It’s taken a quarter century, but texting has finally killed romance dead.
Yesterday marked 25 years since the first text message was sent, and in that time it’s changed so much about the way we date. It’s made us more available, more casual, and infinitely more #sextable.
It’s not that romance was perfect before texting came along. It was agonizing in its own way to have to call someone on a — *gasp* — landline. And perhaps even more dramatic was the scene where you parked yourself next to the phone, hesitating even to get up to go the bathroom, lest you miss that all-important call from your crush.
But there was a certain mystery to that era — an unavailability which is almost unfathomable to teens today, whose love interests are instantly available with just a few taps on a smartphone.
Now you fire a message off into the ether and you can be sure it’s been seen almost immediately, no matter where the person is. Then you have to try to go about your life while simultaneously obsessing about why it’s taking them so long to reply.
And then there’s what they say if and when they finally do write back. Instead of having all the tonal clues and intimacy of hearing someone’s voice or talking in person, you’re left to decipher each text. What does it mean that he used the squirrel emoji? What do two exclamation points mean. It’s a hellscape of easily confused signals.
It’s also robbed some of the specialness of actual dates. You can now text someone at any time of the day or night and make a plan — whether its a booty call or an invite to the ubiquitous group date. But it used to be you actually had to plan out a date ahead of time, and put more thought into the outing than “u up?”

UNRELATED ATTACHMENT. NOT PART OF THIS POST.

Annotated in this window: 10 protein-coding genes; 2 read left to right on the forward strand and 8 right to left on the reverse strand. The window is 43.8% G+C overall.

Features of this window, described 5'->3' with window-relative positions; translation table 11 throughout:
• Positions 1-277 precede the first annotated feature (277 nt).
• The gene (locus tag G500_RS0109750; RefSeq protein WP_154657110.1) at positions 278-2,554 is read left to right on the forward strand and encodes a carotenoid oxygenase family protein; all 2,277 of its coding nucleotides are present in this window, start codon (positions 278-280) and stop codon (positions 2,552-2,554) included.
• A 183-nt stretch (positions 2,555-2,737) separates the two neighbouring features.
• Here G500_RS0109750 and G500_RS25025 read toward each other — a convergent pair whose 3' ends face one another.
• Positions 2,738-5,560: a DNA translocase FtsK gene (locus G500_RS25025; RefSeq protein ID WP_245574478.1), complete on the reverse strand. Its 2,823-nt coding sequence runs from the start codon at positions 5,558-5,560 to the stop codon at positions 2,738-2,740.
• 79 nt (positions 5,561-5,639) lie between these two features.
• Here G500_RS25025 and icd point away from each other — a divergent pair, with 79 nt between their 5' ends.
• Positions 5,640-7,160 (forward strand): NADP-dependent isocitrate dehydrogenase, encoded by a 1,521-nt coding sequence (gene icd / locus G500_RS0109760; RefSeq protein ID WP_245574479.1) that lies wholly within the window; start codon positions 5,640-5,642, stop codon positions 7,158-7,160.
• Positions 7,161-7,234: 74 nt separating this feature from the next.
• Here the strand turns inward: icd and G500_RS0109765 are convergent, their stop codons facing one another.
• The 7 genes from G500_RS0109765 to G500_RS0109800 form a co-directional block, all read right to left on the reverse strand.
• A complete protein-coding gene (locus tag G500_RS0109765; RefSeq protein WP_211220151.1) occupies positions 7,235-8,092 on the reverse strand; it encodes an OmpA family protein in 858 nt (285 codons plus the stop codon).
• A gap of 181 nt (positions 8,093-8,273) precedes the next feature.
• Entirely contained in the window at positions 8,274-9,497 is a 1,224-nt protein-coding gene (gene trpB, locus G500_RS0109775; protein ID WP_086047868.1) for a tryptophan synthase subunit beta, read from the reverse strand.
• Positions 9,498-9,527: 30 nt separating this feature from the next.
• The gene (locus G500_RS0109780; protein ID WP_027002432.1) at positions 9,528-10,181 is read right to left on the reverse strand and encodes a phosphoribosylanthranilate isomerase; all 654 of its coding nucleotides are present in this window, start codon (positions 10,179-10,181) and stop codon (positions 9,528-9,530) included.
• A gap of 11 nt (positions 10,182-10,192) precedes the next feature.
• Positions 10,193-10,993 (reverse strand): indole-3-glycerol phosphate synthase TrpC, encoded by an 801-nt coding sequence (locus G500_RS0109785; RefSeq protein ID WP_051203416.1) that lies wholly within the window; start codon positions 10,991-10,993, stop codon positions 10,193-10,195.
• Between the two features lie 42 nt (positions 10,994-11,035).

Let us not forget sexting, which of course has its own pleasures and purposes. But it’s can also escalate a flirtation exceedingly fast and strip the slow wonder of getting to know someone the old-fashioned way.
You used to have to jump through a few hoops, like meeting, flirting in person, and then going to back to someone’s house before you could actually see someone naked. Now you can see their most private parts within minutes, if you want — and plenty of the time when you really don’t want.
But let’s be honest: romance has never been easy. The dawn of texting may have stripped most of the nuance and exciting tension from modern courtship, but it does have plenty of upsides. If you can clear the hurdles of courting via emoji, texting — which is far better suited for grocery lists and “I’ll pick you up in five” — can be the glue that holds relationships together. So it clearly hasn’t ruined everything.